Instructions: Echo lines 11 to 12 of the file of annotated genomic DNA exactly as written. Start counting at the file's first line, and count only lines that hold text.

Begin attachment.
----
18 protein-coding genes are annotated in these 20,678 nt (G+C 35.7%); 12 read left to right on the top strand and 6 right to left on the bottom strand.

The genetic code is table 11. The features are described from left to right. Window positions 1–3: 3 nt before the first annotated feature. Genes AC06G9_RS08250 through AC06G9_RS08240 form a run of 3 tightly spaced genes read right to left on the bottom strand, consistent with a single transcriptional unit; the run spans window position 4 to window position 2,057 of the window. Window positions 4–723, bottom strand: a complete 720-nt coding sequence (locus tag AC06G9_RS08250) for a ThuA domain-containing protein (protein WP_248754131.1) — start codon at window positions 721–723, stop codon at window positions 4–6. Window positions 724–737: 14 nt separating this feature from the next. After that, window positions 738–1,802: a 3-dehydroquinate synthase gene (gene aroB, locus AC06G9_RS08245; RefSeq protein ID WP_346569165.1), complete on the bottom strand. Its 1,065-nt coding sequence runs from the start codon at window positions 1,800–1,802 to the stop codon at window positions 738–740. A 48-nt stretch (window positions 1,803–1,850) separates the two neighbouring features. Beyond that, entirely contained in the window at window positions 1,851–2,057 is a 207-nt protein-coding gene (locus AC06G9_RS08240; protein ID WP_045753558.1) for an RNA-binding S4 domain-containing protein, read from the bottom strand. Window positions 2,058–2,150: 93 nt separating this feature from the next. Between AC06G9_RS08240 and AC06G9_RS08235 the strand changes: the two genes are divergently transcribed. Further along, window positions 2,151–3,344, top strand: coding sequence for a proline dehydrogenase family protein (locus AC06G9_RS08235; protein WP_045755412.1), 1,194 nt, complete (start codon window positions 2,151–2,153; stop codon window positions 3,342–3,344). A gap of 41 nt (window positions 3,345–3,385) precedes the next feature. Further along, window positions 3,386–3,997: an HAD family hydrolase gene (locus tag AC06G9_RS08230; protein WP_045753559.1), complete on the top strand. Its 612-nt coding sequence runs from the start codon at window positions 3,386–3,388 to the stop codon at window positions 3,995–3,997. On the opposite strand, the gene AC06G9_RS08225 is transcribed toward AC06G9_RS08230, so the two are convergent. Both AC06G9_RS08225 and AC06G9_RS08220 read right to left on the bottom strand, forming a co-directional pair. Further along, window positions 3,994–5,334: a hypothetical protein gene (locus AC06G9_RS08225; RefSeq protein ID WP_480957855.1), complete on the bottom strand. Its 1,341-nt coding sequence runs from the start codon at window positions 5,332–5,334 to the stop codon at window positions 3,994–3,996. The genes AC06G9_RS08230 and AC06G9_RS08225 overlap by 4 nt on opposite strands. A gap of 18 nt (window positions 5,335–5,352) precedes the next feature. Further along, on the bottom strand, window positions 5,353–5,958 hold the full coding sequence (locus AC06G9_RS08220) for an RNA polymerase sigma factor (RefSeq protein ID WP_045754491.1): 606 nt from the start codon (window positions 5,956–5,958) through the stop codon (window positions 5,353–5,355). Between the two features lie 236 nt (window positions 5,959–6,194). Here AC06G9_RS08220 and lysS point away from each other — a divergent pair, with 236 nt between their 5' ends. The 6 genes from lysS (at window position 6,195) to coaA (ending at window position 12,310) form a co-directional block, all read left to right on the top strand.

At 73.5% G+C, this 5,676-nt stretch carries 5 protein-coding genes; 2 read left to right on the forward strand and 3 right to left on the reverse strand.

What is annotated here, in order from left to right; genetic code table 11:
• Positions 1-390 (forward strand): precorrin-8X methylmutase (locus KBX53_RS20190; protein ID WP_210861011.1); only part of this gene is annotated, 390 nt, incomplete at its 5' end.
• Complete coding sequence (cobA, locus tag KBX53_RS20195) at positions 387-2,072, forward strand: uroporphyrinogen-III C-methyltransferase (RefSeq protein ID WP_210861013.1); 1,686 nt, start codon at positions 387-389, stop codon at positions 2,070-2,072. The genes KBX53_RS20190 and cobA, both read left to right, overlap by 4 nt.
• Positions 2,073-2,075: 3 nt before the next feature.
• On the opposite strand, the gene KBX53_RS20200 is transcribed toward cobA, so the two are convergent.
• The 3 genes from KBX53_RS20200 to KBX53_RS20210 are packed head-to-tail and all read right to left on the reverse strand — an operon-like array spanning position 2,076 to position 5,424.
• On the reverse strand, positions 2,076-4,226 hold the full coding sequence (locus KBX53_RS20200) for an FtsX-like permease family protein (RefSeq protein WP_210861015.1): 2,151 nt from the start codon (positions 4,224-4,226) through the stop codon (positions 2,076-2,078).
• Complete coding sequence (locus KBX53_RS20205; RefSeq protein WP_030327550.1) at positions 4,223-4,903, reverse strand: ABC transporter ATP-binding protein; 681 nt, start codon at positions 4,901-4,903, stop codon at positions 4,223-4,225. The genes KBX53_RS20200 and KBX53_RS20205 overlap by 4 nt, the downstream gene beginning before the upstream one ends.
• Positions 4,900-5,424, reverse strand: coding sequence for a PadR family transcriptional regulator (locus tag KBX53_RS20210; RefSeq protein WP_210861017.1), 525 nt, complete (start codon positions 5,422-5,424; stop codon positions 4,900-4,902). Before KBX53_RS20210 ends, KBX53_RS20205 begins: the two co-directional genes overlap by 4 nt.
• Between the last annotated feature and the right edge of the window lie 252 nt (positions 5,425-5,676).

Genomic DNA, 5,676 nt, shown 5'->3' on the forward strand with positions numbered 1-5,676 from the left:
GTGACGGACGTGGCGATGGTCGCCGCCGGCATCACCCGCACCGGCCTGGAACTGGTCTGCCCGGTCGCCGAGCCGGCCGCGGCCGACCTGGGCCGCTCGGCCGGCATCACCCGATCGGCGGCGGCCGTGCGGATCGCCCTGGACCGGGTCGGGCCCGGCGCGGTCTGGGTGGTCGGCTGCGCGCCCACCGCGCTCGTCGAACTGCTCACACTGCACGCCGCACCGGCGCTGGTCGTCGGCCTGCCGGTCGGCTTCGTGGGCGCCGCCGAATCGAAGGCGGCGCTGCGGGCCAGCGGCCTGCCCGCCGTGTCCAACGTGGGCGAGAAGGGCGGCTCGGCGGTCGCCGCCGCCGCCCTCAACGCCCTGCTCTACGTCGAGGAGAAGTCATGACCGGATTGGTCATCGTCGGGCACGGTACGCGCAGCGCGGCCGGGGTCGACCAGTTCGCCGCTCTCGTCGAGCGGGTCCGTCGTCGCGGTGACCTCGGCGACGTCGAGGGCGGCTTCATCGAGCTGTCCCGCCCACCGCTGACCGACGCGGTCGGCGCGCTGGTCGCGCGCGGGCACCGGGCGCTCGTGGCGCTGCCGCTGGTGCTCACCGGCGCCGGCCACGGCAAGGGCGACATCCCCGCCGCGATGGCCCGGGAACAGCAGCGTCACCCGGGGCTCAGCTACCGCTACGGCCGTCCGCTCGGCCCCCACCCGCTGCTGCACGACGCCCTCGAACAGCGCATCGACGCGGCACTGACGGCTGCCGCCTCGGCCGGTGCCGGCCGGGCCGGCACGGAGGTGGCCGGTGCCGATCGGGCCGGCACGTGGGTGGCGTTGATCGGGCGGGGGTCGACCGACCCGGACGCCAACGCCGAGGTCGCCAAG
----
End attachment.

• Complete coding sequence (locus KBX53_RS20205; RefSeq protein WP_030327550.1) at positions 4,223-4,903, reverse strand: ABC transporter ATP-binding protein; 681 nt, start codon at positions 4,901-4,903, stop codon at positions 4,223-4,225. The genes KBX53_RS20200 and KBX53_RS20205 overlap by 4 nt, the downstream gene beginning before the upstream one ends.
• Positions 4,900-5,424, reverse strand: coding sequence for a PadR family transcriptional regulator (locus tag KBX53_RS20210; RefSeq protein WP_210861017.1), 525 nt, complete (start codon positions 5,422-5,424; stop codon positions 4,900-4,902). Before KBX53_RS20210 ends, KBX53_RS20205 begins: the two co-directional genes overlap by 4 nt.